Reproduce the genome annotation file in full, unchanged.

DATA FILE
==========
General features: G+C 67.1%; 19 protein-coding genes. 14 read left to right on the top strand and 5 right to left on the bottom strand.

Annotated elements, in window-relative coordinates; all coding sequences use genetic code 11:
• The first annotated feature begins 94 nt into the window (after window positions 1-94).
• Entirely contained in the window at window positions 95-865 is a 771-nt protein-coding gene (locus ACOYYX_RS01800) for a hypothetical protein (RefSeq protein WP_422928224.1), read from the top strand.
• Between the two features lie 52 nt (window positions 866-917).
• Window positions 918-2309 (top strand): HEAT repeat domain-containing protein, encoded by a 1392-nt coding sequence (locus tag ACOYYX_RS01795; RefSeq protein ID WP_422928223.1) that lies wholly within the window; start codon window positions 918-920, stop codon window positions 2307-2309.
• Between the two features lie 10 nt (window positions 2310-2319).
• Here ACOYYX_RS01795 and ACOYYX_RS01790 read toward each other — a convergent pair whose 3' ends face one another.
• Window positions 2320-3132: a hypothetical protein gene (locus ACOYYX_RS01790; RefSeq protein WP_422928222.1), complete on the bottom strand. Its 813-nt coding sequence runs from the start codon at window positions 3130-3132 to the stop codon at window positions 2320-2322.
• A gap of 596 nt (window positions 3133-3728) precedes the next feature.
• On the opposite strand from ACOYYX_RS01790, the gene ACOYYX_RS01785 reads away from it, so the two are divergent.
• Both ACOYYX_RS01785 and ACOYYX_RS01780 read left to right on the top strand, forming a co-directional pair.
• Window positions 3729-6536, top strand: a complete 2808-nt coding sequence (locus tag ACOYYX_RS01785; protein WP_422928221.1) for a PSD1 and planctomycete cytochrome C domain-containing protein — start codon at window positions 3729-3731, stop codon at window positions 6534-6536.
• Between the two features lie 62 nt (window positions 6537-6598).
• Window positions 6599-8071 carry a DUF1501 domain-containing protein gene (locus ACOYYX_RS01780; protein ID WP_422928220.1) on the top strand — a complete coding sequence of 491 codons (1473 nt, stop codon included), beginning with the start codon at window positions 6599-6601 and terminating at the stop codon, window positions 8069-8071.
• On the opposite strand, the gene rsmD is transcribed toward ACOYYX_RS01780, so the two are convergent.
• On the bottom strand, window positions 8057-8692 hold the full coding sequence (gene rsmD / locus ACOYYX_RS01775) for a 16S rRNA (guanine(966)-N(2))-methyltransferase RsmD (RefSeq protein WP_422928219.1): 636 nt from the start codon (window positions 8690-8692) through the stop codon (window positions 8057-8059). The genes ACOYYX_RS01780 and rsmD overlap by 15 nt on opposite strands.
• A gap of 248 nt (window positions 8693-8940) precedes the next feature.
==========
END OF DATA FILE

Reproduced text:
General features: G+C 67.1%; 19 protein-coding genes. 14 read left to right on the top strand and 5 right to left on the bottom strand.

Annotated elements, in window-relative coordinates; all coding sequences use genetic code 11:
• The first annotated feature begins 94 nt into the window (after window positions 1-94).
• Entirely contained in the window at window positions 95-865 is a 771-nt protein-coding gene (locus ACOYYX_RS01800) for a hypothetical protein (RefSeq protein WP_422928224.1), read from the top strand.
• Between the two features lie 52 nt (window positions 866-917).
• Window positions 918-2309 (top strand): HEAT repeat domain-containing protein, encoded by a 1392-nt coding sequence (locus tag ACOYYX_RS01795; RefSeq protein ID WP_422928223.1) that lies wholly within the window; start codon window positions 918-920, stop codon window positions 2307-2309.
• Between the two features lie 10 nt (window positions 2310-2319).
• Here ACOYYX_RS01795 and ACOYYX_RS01790 read toward each other — a convergent pair whose 3' ends face one another.
• Window positions 2320-3132: a hypothetical protein gene (locus ACOYYX_RS01790; RefSeq protein WP_422928222.1), complete on the bottom strand. Its 813-nt coding sequence runs from the start codon at window positions 3130-3132 to the stop codon at window positions 2320-2322.
• A gap of 596 nt (window positions 3133-3728) precedes the next feature.
• On the opposite strand from ACOYYX_RS01790, the gene ACOYYX_RS01785 reads away from it, so the two are divergent.
• Both ACOYYX_RS01785 and ACOYYX_RS01780 read left to right on the top strand, forming a co-directional pair.
• Window positions 3729-6536, top strand: a complete 2808-nt coding sequence (locus tag ACOYYX_RS01785; protein WP_422928221.1) for a PSD1 and planctomycete cytochrome C domain-containing protein — start codon at window positions 3729-3731, stop codon at window positions 6534-6536.
• Between the two features lie 62 nt (window positions 6537-6598).
• Window positions 6599-8071 carry a DUF1501 domain-containing protein gene (locus ACOYYX_RS01780; protein ID WP_422928220.1) on the top strand — a complete coding sequence of 491 codons (1473 nt, stop codon included), beginning with the start codon at window positions 6599-6601 and terminating at the stop codon, window positions 8069-8071.
• On the opposite strand, the gene rsmD is transcribed toward ACOYYX_RS01780, so the two are convergent.
• On the bottom strand, window positions 8057-8692 hold the full coding sequence (gene rsmD / locus ACOYYX_RS01775) for a 16S rRNA (guanine(966)-N(2))-methyltransferase RsmD (RefSeq protein WP_422928219.1): 636 nt from the start codon (window positions 8690-8692) through the stop codon (window positions 8057-8059). The genes ACOYYX_RS01780 and rsmD overlap by 15 nt on opposite strands.
• A gap of 248 nt (window positions 8693-8940) precedes the next feature.